A boy ninja without an orange jumpsuit? Inconceivable! But here is Hiro, the youngest son in a family of ninjas charged with protecting their village. When the evil ninja Fujita threatens not just their village, but the entire kingdom, Hiro must join his family in a race to stop Fujita despite still being in training.
Hiro’s Quest Volume 1-2
By Tracey West; Illustrated by Craig Phillips
Scholastic, Sept. 2009, ISBN: 978-0-545-16288-3
90 pgs., $4.99
The Hiro’s Quest books are not graphic novels, but prose books with illustrations included in every chapter. The text is not embellished, but the illustrations have a comic feel to them, as they have dialog and narration from the text included. Hiro’s Quest is an action/adventure tale that also manages to weave a life lesson into the story.
These first two volumes are two parts of one story. Hiro and his family must recover two powerful medallions before the evil ninja Fujita does. It must be Hiro’s family because their family history is related to the medallions. They are the only ones that can properly use them. The family consists of both parents and two older brothers to Hiro. It’s a good, stable family dynamic with caring parents and annoying brother that tease. Each member of the family feels familiar, but not in a way as to feel stereotypical. Each character has a spirit animal that helps to characterize them, in such a way so that it feels natural rather than tired.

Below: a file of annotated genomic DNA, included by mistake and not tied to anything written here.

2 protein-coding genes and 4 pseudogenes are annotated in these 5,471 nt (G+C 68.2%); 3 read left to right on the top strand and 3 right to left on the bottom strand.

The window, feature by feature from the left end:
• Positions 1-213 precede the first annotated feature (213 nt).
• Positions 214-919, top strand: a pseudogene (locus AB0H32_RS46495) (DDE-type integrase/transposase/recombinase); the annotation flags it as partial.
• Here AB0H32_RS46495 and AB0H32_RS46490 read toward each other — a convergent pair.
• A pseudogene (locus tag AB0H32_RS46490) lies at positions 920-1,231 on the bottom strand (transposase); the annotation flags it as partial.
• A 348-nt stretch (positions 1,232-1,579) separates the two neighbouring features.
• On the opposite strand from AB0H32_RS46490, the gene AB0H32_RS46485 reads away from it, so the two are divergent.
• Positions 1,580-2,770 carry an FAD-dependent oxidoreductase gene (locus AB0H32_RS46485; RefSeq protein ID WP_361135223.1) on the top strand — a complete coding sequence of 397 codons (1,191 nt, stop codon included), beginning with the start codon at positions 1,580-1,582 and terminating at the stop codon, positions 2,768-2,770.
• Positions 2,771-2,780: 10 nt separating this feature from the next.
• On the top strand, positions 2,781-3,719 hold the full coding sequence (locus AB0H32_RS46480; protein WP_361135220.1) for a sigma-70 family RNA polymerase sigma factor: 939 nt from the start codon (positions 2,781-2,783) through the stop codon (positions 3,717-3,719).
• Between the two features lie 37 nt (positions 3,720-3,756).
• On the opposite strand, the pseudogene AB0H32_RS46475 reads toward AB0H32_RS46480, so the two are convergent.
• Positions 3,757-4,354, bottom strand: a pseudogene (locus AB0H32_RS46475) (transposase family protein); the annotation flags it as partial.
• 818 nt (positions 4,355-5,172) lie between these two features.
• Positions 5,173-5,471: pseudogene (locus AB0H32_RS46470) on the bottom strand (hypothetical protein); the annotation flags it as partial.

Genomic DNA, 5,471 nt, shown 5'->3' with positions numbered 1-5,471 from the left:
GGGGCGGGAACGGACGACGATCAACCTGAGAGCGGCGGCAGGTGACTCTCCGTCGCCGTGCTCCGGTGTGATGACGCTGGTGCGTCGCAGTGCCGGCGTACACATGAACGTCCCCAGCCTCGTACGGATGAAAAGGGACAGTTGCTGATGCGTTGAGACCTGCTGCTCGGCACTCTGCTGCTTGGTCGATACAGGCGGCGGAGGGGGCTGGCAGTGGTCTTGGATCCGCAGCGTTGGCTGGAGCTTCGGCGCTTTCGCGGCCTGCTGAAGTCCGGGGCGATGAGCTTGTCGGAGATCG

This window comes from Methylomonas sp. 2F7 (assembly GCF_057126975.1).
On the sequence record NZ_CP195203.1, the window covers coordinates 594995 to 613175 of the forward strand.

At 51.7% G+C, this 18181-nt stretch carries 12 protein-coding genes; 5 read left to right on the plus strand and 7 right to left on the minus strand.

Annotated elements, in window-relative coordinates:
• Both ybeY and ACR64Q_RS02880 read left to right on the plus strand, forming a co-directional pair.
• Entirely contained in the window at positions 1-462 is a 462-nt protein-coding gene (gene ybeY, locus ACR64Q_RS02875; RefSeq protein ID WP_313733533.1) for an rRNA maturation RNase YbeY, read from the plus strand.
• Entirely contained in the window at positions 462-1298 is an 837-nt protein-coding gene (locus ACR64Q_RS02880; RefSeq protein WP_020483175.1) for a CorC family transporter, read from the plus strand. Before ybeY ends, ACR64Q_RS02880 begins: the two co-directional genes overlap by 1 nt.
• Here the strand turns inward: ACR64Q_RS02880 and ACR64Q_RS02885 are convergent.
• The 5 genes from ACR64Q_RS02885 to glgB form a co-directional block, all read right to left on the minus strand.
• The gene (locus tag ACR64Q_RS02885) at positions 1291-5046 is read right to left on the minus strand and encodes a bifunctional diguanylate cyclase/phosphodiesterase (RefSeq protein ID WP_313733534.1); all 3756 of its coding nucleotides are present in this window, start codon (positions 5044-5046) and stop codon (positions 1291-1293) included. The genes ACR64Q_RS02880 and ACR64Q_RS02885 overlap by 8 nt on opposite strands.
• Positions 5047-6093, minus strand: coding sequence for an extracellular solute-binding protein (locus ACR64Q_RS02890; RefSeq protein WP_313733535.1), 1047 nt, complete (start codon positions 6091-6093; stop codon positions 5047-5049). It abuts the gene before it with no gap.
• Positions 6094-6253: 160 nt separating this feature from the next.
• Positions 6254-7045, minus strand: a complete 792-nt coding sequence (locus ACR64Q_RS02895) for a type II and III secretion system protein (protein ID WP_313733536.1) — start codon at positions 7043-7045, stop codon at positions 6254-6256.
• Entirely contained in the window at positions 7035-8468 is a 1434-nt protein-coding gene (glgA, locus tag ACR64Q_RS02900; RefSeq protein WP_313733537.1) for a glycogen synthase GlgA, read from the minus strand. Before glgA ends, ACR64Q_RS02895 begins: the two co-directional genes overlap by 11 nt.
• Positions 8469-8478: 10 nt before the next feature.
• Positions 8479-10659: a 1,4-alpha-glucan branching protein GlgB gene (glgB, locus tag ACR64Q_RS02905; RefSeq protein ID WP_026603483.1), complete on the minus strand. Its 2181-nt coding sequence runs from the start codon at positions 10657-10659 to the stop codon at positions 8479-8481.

The first book, Enemy Rising, is about finding yourself. Hiro is the only member of his family and friends who has not discovered what his spirit animal is, so he must do so along the way. He discovers it at a pivotal point at the end of the story, which seemed a little cliché to me, but was appropriate to the story and message. Hiro finally succeeds by just being himself and not trying to push himself.
The second book, Into the Fire, picks up where the first left off with Hiro and his family going after the second medallion. This time, the story is about working together. Their parents have been taken, and it up to the kids to find the medallion and save their parents. Though it seems impossible at first, but through trial and error, Hiro and his friends discover a way to get everyone working together and to their strengths.
Overall, I enjoyed reading both of these books. Tracy West seems to have a good feel for what makes a good action story appealing to kids and adults. The action moves at a good pace, never becoming overwhelming, or slowing down too much. Hiro is a very accessable character with his doubts about himself and his ability at first, and his slow growth throughout book 2. He makes a good role model for kids to want to emulate. The messages in the stories do not become preachy or obvious, even though their presence is felt. This is a great series for elementary school students, that both boys and girls can enjoy.
This review is based on a complimentary copy supplied by the publisher. All images copyright © Scholastic.